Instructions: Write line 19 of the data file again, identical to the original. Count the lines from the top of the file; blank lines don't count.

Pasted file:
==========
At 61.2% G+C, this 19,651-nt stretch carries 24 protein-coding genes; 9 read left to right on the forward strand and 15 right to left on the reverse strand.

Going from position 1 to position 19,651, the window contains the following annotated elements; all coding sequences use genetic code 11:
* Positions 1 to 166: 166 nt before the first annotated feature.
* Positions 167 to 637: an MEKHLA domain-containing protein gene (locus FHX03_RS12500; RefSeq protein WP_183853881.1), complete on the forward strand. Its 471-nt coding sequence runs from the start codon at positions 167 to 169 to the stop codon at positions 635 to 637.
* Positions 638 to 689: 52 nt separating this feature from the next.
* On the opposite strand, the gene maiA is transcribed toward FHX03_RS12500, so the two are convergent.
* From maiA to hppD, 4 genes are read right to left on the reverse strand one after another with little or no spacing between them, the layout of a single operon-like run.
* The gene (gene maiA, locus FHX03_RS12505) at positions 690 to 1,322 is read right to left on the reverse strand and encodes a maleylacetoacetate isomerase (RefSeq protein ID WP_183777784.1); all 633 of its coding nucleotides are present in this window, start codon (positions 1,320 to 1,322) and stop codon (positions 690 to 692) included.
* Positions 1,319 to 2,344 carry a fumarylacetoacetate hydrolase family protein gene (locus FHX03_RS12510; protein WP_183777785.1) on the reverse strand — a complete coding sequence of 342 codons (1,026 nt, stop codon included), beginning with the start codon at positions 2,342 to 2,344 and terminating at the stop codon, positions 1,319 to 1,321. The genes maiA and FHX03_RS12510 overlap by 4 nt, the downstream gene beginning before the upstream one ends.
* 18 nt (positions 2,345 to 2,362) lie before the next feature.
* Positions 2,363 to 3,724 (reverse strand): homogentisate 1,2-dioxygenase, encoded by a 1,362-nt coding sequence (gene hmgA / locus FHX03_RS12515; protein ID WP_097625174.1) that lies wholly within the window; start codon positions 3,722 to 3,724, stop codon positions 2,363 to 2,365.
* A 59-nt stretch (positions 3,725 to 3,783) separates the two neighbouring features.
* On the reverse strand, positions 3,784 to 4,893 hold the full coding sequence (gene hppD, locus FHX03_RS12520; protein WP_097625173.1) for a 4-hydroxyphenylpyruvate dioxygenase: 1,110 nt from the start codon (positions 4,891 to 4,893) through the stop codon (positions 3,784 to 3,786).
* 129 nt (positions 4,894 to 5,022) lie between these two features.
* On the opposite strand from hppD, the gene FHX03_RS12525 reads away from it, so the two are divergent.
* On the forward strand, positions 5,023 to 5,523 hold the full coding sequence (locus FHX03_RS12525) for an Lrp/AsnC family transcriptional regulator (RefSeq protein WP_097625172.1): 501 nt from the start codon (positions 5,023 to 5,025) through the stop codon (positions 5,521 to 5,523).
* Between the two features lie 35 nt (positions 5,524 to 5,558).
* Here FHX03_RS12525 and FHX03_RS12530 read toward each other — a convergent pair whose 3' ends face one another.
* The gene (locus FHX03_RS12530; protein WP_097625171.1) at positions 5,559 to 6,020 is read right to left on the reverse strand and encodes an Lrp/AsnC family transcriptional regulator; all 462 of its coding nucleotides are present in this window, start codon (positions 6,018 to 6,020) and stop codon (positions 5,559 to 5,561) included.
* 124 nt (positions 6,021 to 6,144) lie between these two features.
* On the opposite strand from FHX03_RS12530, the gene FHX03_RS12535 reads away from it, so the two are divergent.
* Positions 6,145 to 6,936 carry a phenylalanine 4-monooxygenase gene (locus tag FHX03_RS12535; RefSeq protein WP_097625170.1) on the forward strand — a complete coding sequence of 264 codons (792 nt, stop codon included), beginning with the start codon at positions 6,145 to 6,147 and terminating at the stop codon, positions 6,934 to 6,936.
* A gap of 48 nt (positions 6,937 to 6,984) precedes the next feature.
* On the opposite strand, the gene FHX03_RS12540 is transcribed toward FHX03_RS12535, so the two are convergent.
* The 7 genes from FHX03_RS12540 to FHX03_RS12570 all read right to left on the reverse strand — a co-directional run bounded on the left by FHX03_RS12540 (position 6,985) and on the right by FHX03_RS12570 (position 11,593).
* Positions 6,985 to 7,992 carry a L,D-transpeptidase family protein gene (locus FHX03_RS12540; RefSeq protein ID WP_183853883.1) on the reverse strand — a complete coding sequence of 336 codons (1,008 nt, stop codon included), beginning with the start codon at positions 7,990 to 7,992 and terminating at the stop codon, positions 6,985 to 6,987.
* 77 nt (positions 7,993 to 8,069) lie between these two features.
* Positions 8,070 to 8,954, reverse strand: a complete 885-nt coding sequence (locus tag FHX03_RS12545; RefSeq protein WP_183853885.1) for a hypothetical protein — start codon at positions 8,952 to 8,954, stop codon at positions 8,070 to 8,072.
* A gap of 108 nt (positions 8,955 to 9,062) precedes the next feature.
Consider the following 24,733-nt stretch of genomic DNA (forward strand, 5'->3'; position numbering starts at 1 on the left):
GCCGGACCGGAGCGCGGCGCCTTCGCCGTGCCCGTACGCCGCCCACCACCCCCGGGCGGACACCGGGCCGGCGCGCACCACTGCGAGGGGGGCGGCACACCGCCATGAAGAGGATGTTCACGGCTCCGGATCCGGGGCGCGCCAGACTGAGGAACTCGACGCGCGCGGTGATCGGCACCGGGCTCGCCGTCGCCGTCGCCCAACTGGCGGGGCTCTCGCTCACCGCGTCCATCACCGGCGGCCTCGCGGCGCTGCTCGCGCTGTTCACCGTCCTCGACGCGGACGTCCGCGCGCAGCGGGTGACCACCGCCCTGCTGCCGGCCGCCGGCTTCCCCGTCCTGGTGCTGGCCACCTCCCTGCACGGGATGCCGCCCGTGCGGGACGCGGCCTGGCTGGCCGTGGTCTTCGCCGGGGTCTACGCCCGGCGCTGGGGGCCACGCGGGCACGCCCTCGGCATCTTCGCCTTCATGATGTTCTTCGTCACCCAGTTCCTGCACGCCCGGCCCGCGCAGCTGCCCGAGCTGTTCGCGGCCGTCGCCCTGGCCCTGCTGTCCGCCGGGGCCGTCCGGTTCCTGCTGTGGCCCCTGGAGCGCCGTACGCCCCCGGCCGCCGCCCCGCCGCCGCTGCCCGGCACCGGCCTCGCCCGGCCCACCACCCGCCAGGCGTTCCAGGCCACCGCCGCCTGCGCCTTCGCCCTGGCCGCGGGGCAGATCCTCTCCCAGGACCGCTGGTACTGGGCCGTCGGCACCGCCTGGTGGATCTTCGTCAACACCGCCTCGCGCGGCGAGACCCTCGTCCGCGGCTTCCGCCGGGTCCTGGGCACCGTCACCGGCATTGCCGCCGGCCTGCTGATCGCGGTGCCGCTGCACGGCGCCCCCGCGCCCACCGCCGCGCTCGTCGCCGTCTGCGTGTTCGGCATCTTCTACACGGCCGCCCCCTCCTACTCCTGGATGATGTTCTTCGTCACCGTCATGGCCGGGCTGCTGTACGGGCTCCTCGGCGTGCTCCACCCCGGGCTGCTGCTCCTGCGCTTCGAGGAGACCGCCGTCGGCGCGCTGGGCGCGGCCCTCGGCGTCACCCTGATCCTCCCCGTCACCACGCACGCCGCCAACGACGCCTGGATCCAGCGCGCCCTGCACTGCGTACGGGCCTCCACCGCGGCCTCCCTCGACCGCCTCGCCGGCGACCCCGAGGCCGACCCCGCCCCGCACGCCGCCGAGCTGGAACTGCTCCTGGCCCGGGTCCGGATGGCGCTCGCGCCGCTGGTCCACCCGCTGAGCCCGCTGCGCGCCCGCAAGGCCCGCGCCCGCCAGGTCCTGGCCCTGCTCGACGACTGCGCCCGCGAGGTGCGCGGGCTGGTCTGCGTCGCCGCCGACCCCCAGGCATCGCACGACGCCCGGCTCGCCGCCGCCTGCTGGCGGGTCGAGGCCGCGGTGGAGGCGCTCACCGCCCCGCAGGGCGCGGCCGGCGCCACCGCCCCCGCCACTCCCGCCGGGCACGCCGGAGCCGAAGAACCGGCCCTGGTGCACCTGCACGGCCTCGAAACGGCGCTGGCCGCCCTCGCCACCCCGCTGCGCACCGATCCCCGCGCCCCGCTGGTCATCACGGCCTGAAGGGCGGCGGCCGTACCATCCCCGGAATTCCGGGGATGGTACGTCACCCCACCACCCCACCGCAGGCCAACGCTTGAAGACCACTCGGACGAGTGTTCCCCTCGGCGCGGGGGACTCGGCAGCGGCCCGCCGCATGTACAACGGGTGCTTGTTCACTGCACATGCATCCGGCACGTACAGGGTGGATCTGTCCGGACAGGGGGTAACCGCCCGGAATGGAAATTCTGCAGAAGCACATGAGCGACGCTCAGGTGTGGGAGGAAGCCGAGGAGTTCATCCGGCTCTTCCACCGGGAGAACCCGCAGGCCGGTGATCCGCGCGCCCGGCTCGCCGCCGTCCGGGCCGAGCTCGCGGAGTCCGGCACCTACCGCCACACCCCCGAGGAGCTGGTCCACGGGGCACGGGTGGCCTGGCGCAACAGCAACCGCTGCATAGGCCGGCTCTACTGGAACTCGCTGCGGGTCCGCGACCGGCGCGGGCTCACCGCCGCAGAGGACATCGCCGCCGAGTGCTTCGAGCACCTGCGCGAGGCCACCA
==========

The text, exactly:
* The gene (locus FHX03_RS12530; protein WP_097625171.1) at positions 5,559 to 6,020 is read right to left on the reverse strand and encodes an Lrp/AsnC family transcriptional regulator; all 462 of its coding nucleotides are present in this window, start codon (positions 6,018 to 6,020) and stop codon (positions 5,559 to 5,561) included.